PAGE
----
Judge Christopher Kulik has an irrational fear of made-to-order DVDs.
Our review of Don't Be Afraid Of The Dark (2011), published December 23rd, 2011, is also available.
Now you see them…
Even though I wasn't born until 1979, I've been exposed to a number of ABC Movie Of The Weeks created in the early '70s. One such example is Crawlspace, a pretty mediocre time-killer that had a fine cast but made no sense story-wise. That oddity was directed by John Newland, a TV vet who's more well-known for Don't Be Afraid Of The Dark, which some have cited as the best made-for-TV horror movie ever.
Like many Movie Of The Weeks, the story is exceptionally simple. Sally Farnham (Kim Darby, True Grit) has inherited a large house from her recently deceased grandmother. Her husband Alex (Jim Hutton, The Green Berets) likes the place, but agrees it needs some home improvement to fit their style. To help, they hire Mr. Harris (William Demarest, That Darn Cat), the handyman who worked for Sally's grandmother.
One day, Sally asks Mr. Harris why a fireplace in the cellar is bolted shut. Avoiding a concrete explanation, he simply says "some things are best left as they are." After he leaves, Sally's curiosity gets the best of her and she opens it up, only to discover…an abyss.
Suddenly she hears voices, her name whispered over and over again. Sally doesn't get freaked until she spots a troll-like creature that immediately flees when she flashes light on it. It turns out there are several of these hideous demons lurking in the darkness, and only she can see and hear them. Alex and her best friend Joan (Barbara Anderson, Ironside) thinks she's nuts. Will Sally be able to protect her soul from these creatures, or is she destined to join them?
Although Don't Be Afraid Of The Dark is 35 years old, it holds up remarkably well, even with its '70s flavor. The performances—especially Darby's—are above average. The story may be campy on paper, but it actually morphs into a creepy, nightmarish experience. In fact, I would put this film up there with Spielberg's Duel as another low-budget TV movie that still generates goose bumps. Dark's greatest benefit is its tight schedule, the story dynamics played with efficiency and brevity. It plays like an eerie campfire tale.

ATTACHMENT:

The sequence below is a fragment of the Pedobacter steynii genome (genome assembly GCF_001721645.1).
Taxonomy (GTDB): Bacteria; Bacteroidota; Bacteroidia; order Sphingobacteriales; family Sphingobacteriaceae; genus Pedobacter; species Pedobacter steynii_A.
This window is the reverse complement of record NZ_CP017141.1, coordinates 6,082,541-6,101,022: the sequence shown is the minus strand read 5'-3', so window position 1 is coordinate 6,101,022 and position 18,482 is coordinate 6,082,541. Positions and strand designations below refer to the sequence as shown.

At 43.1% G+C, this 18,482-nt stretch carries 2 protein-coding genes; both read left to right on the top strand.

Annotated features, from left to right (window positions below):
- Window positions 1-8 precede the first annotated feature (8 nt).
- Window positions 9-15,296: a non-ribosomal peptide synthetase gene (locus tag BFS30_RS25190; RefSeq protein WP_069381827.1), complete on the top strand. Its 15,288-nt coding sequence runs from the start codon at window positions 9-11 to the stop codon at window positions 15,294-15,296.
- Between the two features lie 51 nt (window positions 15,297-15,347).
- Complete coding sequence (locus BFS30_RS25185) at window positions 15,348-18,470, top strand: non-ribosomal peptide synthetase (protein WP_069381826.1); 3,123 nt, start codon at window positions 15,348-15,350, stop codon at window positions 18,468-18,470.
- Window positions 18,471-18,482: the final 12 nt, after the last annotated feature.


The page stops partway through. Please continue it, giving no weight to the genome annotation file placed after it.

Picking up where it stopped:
The only real flaw with the movie is one of convenience. Darby is excellent as the wife who's terrorized by these demons. However, her delay in leaving the premises was a bit hard to swallow. At one point, she actually does pack her bags, determined to get out of there, but a script contrivance makes her stay. It's a minor quibble to be sure, but one that annoyed me nonetheless. Otherwise, this is a must-see for horror buffs, especially since Guillermo Del Toro (The Orphanage) is producing a remake.
Those who've been waiting for this golden piece of TV nostalgia on DVD will be itching to get their hands on it, even if the disc itself is nothing special. Released as part of the Warner Archive assembly line, the studio didn't do much to the 1.37:1 full frame print, which sports murky palettes, lots of grain, and splotches galore. The mono track is drab, but dialogue is heard easily enough. No subtitles or extras.
The film is free to go, but Warner Bros. is fined for releasing a lousy DVD
at a steep price.
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Scales of Justice
Studio: Warner Bros.
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